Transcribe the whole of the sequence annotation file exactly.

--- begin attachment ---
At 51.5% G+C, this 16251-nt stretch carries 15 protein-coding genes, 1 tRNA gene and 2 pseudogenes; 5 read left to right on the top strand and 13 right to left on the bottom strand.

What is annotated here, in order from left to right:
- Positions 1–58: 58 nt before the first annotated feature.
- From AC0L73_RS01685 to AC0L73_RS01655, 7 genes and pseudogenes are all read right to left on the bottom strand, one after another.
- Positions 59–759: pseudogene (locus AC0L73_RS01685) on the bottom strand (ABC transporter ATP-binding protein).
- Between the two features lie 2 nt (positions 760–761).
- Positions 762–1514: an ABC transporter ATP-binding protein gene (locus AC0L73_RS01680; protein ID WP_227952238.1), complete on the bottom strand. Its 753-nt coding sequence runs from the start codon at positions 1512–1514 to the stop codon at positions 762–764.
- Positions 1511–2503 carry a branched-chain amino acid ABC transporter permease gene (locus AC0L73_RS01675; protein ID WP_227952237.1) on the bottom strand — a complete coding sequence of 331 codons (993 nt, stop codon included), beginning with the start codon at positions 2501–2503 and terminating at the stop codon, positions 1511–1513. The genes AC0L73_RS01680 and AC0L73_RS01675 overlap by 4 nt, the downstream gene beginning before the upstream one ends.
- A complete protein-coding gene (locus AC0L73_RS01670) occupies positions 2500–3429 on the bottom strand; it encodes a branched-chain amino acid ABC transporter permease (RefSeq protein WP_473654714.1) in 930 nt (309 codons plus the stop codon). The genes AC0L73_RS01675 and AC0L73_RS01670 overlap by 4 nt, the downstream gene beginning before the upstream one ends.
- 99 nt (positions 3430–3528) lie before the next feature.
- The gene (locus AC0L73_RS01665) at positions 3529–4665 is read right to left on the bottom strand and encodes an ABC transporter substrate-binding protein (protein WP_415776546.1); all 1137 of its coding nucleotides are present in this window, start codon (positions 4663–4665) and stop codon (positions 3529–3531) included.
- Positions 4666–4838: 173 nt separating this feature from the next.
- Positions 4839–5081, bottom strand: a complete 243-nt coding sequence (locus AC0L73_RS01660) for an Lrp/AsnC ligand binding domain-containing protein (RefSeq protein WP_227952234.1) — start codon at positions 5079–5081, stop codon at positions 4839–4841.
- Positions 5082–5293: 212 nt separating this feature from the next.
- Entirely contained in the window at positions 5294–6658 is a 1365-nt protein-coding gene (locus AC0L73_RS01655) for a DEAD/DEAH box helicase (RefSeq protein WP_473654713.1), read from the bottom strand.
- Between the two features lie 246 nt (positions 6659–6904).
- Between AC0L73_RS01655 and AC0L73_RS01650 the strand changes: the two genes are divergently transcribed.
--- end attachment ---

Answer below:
At 51.5% G+C, this 16251-nt stretch carries 15 protein-coding genes, 1 tRNA gene and 2 pseudogenes; 5 read left to right on the top strand and 13 right to left on the bottom strand.

What is annotated here, in order from left to right:
- Positions 1–58: 58 nt before the first annotated feature.
- From AC0L73_RS01685 to AC0L73_RS01655, 7 genes and pseudogenes are all read right to left on the bottom strand, one after another.
- Positions 59–759: pseudogene (locus AC0L73_RS01685) on the bottom strand (ABC transporter ATP-binding protein).
- Between the two features lie 2 nt (positions 760–761).
- Positions 762–1514: an ABC transporter ATP-binding protein gene (locus AC0L73_RS01680; protein ID WP_227952238.1), complete on the bottom strand. Its 753-nt coding sequence runs from the start codon at positions 1512–1514 to the stop codon at positions 762–764.
- Positions 1511–2503 carry a branched-chain amino acid ABC transporter permease gene (locus AC0L73_RS01675; protein ID WP_227952237.1) on the bottom strand — a complete coding sequence of 331 codons (993 nt, stop codon included), beginning with the start codon at positions 2501–2503 and terminating at the stop codon, positions 1511–1513. The genes AC0L73_RS01680 and AC0L73_RS01675 overlap by 4 nt, the downstream gene beginning before the upstream one ends.
- A complete protein-coding gene (locus AC0L73_RS01670) occupies positions 2500–3429 on the bottom strand; it encodes a branched-chain amino acid ABC transporter permease (RefSeq protein WP_473654714.1) in 930 nt (309 codons plus the stop codon). The genes AC0L73_RS01675 and AC0L73_RS01670 overlap by 4 nt, the downstream gene beginning before the upstream one ends.
- 99 nt (positions 3430–3528) lie before the next feature.
- The gene (locus AC0L73_RS01665) at positions 3529–4665 is read right to left on the bottom strand and encodes an ABC transporter substrate-binding protein (protein WP_415776546.1); all 1137 of its coding nucleotides are present in this window, start codon (positions 4663–4665) and stop codon (positions 3529–3531) included.
- Positions 4666–4838: 173 nt separating this feature from the next.
- Positions 4839–5081, bottom strand: a complete 243-nt coding sequence (locus AC0L73_RS01660) for an Lrp/AsnC ligand binding domain-containing protein (RefSeq protein WP_227952234.1) — start codon at positions 5079–5081, stop codon at positions 4839–4841.
- Positions 5082–5293: 212 nt separating this feature from the next.
- Entirely contained in the window at positions 5294–6658 is a 1365-nt protein-coding gene (locus AC0L73_RS01655) for a DEAD/DEAH box helicase (RefSeq protein WP_473654713.1), read from the bottom strand.
- Between the two features lie 246 nt (positions 6659–6904).
- Between AC0L73_RS01655 and AC0L73_RS01650 the strand changes: the two genes are divergently transcribed.